“Aaron Miripol could make a killing on Wadsworth Station — if he wanted to.
He bought the two-story, 1970s-era 100-unit apartment complex just outside of downtown Denver for about $7 million back in 2012. Two years later, the city’s new light rail system reached Wadsworth Station’s doorstep, and eager investors seeking to buy the property came calling.
“We could double our money,” said Miripol, who heads an affordable housing development company called the Urban Land Conservancy.
There’s just one problem: The complex is home to working class families and retirees, public employees and healthcare workers, who couldn’t afford the rent hikes that would likely follow after such a pricey sale.
“None of the folks living there could stay,” said Miripol.
The tenants of Wadsworth Station are lucky exceptions.
Seemingly overnight, Colorado’s housing market has become unaffordable to many of the state’s residents. Typically, the housing shortages and sky-high rents seen in the state would only exist in tech and finance-heavy metropolises, like New York or San Francisco. But a sudden influx of new people has left Colorado unable to meet demand or help those who’ve been displaced.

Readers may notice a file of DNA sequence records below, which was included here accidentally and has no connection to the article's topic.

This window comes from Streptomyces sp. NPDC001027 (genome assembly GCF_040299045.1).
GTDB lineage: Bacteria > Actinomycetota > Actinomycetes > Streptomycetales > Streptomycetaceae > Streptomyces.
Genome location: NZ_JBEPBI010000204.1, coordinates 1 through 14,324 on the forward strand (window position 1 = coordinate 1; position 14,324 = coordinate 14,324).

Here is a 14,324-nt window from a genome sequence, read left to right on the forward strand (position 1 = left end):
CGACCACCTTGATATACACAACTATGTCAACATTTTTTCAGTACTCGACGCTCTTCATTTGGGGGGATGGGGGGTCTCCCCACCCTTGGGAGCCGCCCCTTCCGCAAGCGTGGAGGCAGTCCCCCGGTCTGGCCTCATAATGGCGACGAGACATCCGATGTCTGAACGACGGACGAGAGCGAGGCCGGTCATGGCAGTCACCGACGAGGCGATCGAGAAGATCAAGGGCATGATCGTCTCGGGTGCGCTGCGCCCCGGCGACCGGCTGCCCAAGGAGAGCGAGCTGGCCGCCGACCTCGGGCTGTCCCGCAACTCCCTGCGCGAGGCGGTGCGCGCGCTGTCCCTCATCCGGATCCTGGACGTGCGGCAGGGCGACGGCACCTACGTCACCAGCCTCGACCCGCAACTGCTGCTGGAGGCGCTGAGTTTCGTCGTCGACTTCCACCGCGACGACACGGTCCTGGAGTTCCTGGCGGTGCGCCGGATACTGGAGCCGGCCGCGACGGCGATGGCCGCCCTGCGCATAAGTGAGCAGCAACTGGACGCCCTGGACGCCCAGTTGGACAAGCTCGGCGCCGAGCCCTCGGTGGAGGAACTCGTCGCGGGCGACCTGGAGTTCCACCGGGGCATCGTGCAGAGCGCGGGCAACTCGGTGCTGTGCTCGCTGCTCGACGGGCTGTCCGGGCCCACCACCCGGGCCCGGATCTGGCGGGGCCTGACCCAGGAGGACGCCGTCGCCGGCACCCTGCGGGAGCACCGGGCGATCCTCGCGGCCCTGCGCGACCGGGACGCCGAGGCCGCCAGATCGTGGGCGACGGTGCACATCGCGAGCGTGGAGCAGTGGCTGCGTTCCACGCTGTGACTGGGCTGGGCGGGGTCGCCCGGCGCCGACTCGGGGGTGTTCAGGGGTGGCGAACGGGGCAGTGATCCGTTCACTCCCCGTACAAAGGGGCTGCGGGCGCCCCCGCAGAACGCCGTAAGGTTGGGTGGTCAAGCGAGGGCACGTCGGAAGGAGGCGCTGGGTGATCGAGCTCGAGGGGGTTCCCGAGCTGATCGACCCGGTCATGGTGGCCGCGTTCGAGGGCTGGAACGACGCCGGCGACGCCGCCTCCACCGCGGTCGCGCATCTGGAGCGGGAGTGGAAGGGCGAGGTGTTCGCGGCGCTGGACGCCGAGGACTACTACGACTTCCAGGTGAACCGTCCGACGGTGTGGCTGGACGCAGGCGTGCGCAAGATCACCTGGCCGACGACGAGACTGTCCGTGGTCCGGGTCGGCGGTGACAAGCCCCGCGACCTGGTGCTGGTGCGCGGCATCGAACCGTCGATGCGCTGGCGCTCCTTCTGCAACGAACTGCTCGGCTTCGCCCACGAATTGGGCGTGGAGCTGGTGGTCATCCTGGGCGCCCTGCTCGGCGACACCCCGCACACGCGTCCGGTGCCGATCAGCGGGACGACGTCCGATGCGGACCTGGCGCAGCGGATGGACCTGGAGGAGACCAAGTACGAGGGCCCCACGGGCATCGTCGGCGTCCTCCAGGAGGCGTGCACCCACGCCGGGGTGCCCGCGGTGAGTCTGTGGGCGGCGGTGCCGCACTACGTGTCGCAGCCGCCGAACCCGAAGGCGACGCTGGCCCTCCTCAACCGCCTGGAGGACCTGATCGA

A recent report by government-backed mortgage giant Freddie Mac found that the amount of housing in Colorado that was affordable to people making less than half of the median income had plunged by more than 75% between 2010 and 2016 — one of the biggest decreases in the country.”
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DePillis, Lydia. CNN Money 1 November 2017.